The brand was still very much inclined towards the premium mid-segment and the premium segment. This seemed confirmed when the brand launched the OnePlus 9RT at the beginning of 2022 at a price of Rs 42,999.
Going mainstream with a lite core experience
That changed totally in the months that followed. OnePlus launched a premium OnePlus 10 Pro model at a price of Rs 66,999, but there was no plain 10 accompanying it – the first time in OnePlus’ history that the brand had no suffix-less flagship. Instead, it later launched the OnePlus 10R at Rs 38,999, a lower price than its predecessor.
Indeed, it seemed as if the brand had shifted its emphasis to lower price points as it launched three more devices below Rs 30,000 – the OnePlus Nord CE 2, the OnePlus Nord 2T, and interestingly, the OnePlus Nord CE 2 Lite, which became the first? OnePlus phone to be priced below Rs 20,000 since the original OnePlus launched in 2014!
OnePlus rounded off the year by launching the OnePlus 10T, and it was actually priced at the same price as the OnePlus 9 – Rs 49,999. As 2022 drew to a close, OnePlus’ releases in the year had been:
- OnePlus Nord CE 2 Lite: Rs 19,999 onwards
- One Plus Nord CE 2: Rs 23,999 onwards
- OnePlus Nord 2T: Rs 28,999 onwards
- OnePlus 10R: Rs 38,999 onwards
- OnePlus 9RT: Rs 42,999 onwards
- OnePlus 10T: Rs 49,999 onwards
- OnePlus 10 Pro: Rs 66,999 onwards
Suddenly, OnePlus had more phones below Rs 40,000 than the brand had above it. And once again, the move paid rich dividends in spite of attracting a lot of criticism from the OnePlus loyalists, who were also upset with the brand’s decision to enter a partnership with Oppo earlier in the year. The OnePlus Nord CE 2 Lite actually ended up being the highest-selling 5G phone in India below Rs 20,000, beating off competition from Redmi, Realme, and Samsung. It was also noticeable that OnePlus’ emphasis was shifting to a more mainstream user base.
What’s next? Never Settle for a routine answer
2023 has seen this trend continue.
After dropping the suffixless OnePlus in 2022, the brand dropped the Pro version, releasing a plain OnePlus 11 at Rs 56,999, the first time its flagship had come with a lower price tag than its predecessor for a long time. It followed this up with the OnePlus 11R at Rs 39,999, which was seen as a super competitive price given the increase in the price of components, which was driving prices of smartphones north anyway. And at the time of writing, OnePlus had also released the successor of the bestselling OnePlus Nord CE 2 Lite, the OnePlus Nord CE 3 Lite, at exactly the same price of Rs 19,999 but with more features, most notably more RAM, a better camera, and faster charging.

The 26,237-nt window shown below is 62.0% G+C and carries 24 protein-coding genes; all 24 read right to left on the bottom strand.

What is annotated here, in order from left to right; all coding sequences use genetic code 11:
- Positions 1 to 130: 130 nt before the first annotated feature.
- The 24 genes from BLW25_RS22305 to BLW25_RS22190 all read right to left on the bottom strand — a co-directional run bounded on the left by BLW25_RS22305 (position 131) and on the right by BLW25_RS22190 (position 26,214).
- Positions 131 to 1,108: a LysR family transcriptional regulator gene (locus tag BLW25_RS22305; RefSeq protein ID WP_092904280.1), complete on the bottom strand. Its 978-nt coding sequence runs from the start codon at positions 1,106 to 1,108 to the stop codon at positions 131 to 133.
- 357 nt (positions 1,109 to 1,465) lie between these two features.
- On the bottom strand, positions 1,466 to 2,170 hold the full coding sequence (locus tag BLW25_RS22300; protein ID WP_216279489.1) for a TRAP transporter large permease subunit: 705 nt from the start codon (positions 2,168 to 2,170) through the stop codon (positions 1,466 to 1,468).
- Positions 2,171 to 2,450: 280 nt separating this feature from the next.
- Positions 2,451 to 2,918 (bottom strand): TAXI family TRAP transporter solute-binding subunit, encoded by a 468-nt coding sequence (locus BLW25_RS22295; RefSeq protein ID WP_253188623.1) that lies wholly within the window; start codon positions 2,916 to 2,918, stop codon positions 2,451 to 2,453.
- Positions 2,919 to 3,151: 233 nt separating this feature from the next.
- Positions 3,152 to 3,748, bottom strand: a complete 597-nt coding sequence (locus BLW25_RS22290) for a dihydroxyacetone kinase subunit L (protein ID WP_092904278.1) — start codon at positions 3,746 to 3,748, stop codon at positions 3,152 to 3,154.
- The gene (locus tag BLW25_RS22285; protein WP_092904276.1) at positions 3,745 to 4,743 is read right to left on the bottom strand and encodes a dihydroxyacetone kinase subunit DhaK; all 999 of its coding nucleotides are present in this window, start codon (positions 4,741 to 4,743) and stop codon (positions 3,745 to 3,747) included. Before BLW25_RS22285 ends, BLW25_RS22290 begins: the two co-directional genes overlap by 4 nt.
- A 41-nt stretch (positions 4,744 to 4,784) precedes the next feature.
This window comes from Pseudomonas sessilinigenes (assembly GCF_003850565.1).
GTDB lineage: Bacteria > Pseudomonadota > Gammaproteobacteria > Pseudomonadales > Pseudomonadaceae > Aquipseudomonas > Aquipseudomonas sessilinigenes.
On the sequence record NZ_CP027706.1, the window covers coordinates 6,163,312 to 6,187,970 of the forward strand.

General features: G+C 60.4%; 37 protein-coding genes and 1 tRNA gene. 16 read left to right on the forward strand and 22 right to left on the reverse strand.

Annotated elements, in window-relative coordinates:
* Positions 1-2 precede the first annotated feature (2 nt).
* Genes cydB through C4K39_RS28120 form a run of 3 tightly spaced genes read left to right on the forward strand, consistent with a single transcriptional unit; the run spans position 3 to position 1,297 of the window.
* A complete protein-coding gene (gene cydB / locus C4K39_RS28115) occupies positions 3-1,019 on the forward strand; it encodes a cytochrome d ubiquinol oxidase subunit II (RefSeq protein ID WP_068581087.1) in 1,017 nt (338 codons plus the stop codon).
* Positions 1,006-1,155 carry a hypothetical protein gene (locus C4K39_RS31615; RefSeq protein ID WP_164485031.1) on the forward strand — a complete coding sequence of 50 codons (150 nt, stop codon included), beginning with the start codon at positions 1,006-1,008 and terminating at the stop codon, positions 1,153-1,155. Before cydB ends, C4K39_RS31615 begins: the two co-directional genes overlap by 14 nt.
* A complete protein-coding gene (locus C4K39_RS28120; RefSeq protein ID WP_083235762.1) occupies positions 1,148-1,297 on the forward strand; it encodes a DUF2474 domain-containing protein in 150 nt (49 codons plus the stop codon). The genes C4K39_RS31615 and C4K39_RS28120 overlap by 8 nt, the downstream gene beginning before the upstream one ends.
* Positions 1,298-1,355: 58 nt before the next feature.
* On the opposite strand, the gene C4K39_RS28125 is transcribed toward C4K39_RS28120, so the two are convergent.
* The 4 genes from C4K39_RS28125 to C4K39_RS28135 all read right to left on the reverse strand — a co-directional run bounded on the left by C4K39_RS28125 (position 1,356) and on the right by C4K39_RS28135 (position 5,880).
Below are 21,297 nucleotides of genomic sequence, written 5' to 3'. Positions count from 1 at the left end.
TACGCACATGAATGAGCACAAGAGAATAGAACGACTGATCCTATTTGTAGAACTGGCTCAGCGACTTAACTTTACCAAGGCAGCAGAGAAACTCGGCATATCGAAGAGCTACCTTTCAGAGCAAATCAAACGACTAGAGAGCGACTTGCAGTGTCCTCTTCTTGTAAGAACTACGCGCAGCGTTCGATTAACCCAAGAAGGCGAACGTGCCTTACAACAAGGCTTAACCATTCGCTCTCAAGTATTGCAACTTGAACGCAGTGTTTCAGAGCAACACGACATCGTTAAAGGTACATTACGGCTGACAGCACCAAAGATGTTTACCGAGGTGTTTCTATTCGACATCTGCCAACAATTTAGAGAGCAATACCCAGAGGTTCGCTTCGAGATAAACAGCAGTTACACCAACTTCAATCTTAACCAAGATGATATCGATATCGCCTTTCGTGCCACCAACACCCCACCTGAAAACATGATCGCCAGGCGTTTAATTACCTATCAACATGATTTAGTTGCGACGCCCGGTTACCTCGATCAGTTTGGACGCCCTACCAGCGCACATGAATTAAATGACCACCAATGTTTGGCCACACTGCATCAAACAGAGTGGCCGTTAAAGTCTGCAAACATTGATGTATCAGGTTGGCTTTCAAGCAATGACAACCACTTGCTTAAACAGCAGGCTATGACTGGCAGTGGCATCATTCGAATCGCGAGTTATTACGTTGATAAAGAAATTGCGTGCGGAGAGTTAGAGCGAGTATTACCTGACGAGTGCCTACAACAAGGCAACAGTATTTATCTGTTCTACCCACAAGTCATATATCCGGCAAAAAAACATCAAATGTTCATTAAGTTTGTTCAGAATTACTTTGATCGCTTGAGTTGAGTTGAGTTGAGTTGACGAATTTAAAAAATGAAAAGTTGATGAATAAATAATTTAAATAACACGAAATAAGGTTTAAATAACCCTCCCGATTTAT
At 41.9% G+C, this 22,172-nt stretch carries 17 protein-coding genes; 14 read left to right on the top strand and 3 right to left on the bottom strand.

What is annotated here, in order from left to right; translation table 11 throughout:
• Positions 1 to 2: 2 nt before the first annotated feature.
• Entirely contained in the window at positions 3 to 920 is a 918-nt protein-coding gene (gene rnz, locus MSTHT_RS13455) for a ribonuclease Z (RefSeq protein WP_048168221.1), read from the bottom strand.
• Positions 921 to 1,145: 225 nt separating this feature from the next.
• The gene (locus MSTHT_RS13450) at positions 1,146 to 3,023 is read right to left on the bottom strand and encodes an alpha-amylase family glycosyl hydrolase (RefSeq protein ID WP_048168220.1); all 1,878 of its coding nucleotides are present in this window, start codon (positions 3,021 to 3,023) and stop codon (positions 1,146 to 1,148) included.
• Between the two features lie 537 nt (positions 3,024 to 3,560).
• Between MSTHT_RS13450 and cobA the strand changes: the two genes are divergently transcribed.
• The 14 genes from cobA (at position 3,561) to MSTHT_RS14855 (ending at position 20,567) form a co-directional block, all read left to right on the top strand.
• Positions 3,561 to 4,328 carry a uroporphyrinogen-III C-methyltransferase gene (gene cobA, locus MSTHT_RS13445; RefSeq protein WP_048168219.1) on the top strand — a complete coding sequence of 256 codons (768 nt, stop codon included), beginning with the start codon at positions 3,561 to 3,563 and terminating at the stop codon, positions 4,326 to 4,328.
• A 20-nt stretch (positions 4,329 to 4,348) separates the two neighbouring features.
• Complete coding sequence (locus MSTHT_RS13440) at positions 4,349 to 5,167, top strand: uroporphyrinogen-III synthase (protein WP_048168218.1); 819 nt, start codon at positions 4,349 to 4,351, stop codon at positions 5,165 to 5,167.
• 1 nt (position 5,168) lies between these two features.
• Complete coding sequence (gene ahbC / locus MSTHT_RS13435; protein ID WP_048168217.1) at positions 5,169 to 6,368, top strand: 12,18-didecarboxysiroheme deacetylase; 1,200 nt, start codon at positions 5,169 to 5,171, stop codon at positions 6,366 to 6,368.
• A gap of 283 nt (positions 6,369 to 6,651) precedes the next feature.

A OnePlus Nord CE 3 and OnePlus Nord 3 are expected in the next few months, further consolidating the brand’s presence in the sub-Rs 30,000 zone. And yes, if the rumor is to be believed, there is even a good chance that OnePlus will release a 5G phone for under Rs 15,000 before the year is out – though what it will be called is anyone’s guess.
Switching price lanes so frequently is no mean task, especially when one has not started out with a wide portfolio. OnePlus began with a single device and today stands with about six streams of devices – the OnePlus Plain, the OnePlus Pro, the OnePlus R, the OnePlus Nord CE, the OnePlus Nord CE Lite, and the OnePlus Nord. And this does not include the occasional T variants we see from time to time.
What’s more, most of them seem to have done well – as per Counterpoint, OnePlus grew 50 percent year on year in 2022 at a time when other brands (except Apple) were registering slowdowns in India. It had the highest-selling 5G phone in the sub-Rs 20,000 segment which helped it capture the second spot in the ‘affordable premium market’ with a 22 percent share. It occupied a very creditable third place in the premium segment behind Apple and Samsung. All of which is quite a staggering achievement for a brand which had started out nine years ago as a flagship killer.
As we said, it has been like an auto journey in peak Delhi traffic, utterly unpredictable, with crazy lane and route changes, with little respect for conventions and others on the road. It is a crazy ride, and it is being accompanied by curses from both competitors and loyalists, but it is still proceeding. And has not yet reached its destination. Stay tuned for more twists, turns, roundabouts, shortcuts, and even U-turns. For the one thing we can safely say about this brand is that it will Never Settle.
(Akriti Rana contributed to this story)